Avruch emphasized that the company culture stems from its embrace of “radical inclusion” – an approach that aims to embrace diversity in a genuine way, not as a mandatory HR initiative. “It’s the notion of really trying to include everyone and not feeling like there’s segregation that can easily happen in a work-type community,” Avruch says.

Tip 2. Be proactive in addressing unconscious bias.  One of Merck’s D&I initiatives is the Unconscious Bias Education Toolkit. This toolkit is an arsenal of resources that aims to tackle the unconscious bias that can occur during the hiring process.

The resources in the toolkit facilitate D&I training in an easily digestible way with videos under 3 minutes and training sessions below 30 minutes. Reeves says, “We’re really empowering our leaders to take ownership of it. The key is to be able to make it simple enough but effective so that they will truly utilize these resources.”

Merck aims to challenge their employees to take a proactive approach to being consciously inclusive. Thus, apart from the toolkit, Merck also incorporates lunch-and-learns, interactive theater and virtual reality into their D&I training programs.

Now you can harness virtual reality technology in your training.

Tip 3. Harness the technology of virtual reality.  Virtual reality is a great way to implement D&I training at your company. VR allows employees to practice their learning in a safe environment. For example, in a VR scenario, the user can be of a different race or gender or in a wheelchair. The user then experiences what it’s like to be confronted by someone who is displaying prejudice toward them.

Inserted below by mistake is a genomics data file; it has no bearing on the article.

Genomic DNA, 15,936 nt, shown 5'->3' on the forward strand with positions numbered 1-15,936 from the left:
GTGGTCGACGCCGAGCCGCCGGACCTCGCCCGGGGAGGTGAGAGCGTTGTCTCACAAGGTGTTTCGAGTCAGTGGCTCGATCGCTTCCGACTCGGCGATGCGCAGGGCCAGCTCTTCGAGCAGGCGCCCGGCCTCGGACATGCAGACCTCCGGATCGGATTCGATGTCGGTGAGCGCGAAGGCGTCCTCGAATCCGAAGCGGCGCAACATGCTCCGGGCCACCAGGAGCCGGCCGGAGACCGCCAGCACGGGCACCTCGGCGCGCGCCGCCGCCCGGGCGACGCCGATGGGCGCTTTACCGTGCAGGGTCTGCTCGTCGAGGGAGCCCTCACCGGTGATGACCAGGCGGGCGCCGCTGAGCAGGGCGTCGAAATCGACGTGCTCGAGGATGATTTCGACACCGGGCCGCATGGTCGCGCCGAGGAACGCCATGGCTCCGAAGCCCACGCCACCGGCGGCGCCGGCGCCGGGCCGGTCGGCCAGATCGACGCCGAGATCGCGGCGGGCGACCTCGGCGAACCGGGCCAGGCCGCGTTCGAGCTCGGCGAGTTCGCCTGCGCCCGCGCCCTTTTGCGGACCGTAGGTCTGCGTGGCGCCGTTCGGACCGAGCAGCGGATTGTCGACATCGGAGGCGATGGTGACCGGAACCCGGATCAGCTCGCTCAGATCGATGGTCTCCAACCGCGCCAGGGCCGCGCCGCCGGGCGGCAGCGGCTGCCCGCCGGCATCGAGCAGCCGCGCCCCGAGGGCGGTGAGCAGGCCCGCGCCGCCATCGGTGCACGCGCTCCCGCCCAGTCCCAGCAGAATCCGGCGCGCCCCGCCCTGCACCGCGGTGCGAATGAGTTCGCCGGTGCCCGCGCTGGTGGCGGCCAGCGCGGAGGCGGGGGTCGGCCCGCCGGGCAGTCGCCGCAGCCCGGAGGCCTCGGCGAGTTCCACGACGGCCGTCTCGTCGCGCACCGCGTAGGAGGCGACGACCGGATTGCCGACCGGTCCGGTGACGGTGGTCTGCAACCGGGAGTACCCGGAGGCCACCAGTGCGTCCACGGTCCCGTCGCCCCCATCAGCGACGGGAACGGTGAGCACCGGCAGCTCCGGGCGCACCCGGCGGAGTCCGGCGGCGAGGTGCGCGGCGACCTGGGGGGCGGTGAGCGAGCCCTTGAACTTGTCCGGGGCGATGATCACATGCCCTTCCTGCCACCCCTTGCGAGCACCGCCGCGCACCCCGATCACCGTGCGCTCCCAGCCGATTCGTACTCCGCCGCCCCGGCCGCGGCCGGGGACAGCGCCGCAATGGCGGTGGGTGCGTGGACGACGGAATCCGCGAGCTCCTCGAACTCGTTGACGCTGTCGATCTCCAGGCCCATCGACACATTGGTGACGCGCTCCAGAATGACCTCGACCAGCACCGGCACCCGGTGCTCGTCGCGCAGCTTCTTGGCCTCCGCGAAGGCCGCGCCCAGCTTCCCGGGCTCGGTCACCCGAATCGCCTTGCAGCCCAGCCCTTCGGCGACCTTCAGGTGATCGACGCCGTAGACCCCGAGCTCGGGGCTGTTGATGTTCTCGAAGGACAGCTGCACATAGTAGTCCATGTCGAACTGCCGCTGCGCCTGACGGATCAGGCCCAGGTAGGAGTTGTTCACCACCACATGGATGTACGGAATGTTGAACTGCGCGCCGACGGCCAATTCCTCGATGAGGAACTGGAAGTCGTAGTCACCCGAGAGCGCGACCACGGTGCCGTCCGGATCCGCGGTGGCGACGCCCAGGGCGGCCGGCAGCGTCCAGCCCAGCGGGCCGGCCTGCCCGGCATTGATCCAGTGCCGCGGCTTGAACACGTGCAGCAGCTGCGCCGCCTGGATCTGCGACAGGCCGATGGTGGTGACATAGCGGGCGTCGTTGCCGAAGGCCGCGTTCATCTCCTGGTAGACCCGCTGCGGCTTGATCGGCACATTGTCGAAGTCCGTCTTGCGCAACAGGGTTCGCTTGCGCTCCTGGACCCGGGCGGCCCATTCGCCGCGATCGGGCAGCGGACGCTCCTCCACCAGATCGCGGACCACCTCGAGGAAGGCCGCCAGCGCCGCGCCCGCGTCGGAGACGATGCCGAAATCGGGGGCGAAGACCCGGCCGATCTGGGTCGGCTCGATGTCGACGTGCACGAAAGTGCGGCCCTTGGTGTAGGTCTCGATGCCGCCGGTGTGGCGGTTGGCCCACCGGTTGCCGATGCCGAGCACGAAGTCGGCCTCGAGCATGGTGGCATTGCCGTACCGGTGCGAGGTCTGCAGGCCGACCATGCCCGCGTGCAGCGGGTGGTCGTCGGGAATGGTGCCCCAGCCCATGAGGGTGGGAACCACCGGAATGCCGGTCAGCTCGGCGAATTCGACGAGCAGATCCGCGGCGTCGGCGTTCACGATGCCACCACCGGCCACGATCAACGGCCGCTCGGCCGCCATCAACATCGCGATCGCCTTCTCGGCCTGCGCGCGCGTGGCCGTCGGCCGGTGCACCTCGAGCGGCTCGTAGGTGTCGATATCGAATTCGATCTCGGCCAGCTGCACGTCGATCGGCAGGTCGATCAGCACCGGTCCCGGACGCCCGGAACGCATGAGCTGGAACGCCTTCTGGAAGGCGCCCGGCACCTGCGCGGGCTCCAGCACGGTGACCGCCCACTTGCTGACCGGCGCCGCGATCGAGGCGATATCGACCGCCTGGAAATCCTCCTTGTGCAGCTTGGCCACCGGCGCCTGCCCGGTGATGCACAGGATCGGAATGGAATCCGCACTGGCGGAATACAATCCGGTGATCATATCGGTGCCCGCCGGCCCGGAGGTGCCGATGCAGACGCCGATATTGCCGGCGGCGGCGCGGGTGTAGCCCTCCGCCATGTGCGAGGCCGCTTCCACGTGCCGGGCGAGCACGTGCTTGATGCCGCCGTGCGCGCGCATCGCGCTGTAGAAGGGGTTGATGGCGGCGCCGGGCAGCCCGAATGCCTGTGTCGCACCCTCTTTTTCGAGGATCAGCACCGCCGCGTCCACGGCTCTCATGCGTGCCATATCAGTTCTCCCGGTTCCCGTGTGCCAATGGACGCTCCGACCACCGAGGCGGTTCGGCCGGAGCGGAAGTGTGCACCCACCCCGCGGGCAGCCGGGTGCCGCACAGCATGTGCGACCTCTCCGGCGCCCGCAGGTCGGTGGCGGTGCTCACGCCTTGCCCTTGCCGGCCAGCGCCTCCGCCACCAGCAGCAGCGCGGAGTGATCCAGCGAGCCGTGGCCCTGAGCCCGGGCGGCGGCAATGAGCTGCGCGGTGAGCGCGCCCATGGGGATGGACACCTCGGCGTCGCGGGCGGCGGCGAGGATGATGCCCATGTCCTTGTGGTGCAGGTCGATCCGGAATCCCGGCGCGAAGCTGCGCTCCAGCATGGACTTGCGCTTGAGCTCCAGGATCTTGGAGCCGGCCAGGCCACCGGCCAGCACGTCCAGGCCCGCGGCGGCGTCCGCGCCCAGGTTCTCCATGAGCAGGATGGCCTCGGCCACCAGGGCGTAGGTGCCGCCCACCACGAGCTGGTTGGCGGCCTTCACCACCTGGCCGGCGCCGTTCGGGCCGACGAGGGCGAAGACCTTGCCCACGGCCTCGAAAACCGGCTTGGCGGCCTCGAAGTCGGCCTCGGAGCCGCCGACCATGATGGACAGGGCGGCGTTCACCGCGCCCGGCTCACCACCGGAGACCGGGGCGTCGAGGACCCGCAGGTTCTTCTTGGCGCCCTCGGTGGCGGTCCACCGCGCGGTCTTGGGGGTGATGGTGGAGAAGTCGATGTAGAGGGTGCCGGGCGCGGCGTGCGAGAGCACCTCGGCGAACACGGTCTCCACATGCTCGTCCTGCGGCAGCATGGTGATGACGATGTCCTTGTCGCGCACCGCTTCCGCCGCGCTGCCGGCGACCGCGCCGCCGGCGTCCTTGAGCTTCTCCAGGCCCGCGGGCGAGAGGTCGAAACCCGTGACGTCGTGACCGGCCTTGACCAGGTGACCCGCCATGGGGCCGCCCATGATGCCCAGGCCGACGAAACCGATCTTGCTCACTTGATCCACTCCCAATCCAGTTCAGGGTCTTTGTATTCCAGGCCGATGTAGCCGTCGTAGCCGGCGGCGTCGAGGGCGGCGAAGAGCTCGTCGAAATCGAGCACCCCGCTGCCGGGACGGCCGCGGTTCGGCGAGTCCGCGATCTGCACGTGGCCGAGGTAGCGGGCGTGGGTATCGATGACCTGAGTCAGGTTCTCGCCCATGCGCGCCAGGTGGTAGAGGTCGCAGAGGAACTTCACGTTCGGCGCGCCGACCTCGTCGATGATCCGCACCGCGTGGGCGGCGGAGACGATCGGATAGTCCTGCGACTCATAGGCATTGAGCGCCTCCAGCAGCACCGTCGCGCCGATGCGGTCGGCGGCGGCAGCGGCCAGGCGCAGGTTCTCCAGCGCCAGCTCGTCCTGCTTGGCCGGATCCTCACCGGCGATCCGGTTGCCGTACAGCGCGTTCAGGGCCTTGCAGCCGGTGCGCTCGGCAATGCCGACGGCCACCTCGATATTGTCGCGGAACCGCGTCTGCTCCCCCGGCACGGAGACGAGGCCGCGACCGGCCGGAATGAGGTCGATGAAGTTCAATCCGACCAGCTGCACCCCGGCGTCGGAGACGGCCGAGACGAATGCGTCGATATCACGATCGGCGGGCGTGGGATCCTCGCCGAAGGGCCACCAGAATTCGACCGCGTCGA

Danny Belch is the Chief Strategy Officer at STRIVR, a VR coaching company with roots out of Stanford University’s Virtual Human Interaction Lab. Belch recommends that organizations who are interested in using VR in their D&I training “take some time and work with some companies who have been doing this for a while, as they know what’s worked and hasn’t worked in VR.” Belch adds, “This should be a collaborative effort. The VR people should not be creating the D&I training and the D&I people can’t create the VR training.”

Final thoughts.  If you’ve been hesitating, now is the time to get behind the idea of implementing and enhancing D&I training at your workplace. It’s not just the right thing to do. Once you start the process of implementing D&I training initiatives, you will begin to reap the business benefits of having a workforce that has a high level of diversity training.

About the author:  Carol Pang is a Digital Content Editor for findcourses.com. Prior to this, she has 12 years of experience in the corporate and financial sectors. She believes that people are fundamental to an organization’s success, and that effective training can create a motivated and engaged workforce.

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Here are two of my blogs about diversity training:

Components of Diversity Training

Contents of Diversity Training